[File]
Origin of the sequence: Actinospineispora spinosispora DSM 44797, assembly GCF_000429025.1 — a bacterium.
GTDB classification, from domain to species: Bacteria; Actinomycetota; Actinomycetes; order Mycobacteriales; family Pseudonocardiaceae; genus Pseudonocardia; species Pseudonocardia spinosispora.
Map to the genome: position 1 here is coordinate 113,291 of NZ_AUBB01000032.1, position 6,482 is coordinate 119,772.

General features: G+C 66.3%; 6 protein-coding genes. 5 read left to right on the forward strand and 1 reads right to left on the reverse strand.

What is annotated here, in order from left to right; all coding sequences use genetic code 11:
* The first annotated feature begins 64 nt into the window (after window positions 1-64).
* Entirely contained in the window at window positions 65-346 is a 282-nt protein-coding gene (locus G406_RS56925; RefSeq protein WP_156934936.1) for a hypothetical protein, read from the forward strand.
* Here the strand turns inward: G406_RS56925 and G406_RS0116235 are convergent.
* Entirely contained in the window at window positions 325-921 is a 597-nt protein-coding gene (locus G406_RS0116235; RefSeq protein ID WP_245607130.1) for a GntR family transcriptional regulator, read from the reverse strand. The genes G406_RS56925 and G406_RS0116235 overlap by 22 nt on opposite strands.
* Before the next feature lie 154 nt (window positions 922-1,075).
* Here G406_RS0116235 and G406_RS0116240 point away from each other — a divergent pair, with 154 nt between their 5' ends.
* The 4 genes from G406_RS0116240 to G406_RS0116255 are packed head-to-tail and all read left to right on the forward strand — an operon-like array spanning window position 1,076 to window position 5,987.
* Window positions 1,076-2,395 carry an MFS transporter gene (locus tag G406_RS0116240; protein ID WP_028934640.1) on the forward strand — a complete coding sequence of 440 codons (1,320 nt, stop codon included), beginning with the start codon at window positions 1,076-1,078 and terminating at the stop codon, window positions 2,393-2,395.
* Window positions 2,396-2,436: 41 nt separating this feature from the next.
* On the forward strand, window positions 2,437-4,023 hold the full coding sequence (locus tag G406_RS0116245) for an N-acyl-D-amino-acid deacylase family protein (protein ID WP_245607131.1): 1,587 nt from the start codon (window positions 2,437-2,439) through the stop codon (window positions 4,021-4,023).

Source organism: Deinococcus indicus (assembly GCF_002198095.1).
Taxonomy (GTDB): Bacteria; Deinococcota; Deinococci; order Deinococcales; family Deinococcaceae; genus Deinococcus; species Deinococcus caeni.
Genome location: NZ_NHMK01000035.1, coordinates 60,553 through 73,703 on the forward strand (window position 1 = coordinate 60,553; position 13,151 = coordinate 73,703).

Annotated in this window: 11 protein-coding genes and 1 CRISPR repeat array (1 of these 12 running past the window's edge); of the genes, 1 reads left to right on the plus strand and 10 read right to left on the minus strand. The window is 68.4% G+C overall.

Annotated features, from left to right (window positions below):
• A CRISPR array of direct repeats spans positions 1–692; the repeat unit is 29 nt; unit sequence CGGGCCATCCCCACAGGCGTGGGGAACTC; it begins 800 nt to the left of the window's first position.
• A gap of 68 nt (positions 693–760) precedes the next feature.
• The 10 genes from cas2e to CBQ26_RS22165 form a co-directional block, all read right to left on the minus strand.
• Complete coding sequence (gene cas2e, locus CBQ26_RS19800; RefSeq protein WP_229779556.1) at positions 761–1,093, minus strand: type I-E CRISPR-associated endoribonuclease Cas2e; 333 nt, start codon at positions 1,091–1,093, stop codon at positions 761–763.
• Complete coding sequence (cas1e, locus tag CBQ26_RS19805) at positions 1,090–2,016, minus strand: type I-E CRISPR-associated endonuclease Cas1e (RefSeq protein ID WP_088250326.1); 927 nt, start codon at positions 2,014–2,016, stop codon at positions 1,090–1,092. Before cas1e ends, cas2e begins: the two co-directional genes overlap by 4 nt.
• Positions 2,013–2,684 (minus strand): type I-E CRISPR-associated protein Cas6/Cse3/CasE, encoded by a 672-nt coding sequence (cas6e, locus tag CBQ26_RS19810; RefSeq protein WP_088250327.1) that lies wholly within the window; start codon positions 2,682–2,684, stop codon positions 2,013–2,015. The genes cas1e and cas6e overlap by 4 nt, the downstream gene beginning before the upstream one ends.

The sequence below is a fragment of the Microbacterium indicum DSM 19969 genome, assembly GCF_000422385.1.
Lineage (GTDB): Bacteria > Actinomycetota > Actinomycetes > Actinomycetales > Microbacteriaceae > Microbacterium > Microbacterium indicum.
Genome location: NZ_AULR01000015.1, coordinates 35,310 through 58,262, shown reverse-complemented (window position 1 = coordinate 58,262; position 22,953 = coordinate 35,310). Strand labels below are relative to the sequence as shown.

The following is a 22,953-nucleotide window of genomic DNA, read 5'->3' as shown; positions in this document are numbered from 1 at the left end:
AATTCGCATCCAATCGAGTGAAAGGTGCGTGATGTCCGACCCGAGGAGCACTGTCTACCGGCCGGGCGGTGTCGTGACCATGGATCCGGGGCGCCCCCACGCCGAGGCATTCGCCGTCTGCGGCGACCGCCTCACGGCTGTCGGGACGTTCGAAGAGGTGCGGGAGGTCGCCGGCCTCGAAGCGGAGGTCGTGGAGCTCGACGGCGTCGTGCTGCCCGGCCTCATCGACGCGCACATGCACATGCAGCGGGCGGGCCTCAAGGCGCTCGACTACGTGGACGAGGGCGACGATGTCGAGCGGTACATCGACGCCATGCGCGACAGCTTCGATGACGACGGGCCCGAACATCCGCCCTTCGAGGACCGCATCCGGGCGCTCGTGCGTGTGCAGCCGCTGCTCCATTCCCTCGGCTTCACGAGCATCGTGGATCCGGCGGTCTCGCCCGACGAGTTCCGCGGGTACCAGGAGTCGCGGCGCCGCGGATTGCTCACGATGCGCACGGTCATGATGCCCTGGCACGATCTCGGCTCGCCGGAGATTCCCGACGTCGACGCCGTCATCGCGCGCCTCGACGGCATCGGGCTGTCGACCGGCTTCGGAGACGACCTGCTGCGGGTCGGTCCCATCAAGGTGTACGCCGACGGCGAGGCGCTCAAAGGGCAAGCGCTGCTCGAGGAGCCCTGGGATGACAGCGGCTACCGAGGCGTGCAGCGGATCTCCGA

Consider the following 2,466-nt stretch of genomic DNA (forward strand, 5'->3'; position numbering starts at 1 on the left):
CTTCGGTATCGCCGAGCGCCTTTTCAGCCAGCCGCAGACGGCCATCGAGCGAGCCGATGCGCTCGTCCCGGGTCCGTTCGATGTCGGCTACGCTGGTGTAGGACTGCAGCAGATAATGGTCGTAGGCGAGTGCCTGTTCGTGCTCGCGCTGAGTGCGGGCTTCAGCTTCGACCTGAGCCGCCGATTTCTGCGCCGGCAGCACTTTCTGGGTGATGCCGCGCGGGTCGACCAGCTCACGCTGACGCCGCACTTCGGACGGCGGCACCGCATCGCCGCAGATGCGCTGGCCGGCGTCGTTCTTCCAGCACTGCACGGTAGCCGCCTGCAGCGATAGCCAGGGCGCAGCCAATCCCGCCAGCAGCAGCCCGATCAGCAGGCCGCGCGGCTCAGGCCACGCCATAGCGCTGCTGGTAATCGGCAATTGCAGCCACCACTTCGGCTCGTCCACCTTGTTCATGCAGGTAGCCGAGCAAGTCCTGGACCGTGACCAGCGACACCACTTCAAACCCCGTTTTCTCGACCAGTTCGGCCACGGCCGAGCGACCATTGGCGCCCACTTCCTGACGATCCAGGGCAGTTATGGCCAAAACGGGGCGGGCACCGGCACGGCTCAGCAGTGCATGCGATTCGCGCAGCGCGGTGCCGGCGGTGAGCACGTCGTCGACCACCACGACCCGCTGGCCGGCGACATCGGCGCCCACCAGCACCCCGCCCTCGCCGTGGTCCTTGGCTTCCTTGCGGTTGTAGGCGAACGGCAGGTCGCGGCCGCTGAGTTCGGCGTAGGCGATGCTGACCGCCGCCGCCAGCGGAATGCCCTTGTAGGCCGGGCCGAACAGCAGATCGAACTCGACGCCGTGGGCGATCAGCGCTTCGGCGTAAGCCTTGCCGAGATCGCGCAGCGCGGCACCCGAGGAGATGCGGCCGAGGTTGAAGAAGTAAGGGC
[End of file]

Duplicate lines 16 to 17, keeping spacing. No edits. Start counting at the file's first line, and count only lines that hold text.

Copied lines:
Source organism: Deinococcus indicus (assembly GCF_002198095.1).
Taxonomy (GTDB): Bacteria; Deinococcota; Deinococci; order Deinococcales; family Deinococcaceae; genus Deinococcus; species Deinococcus caeni.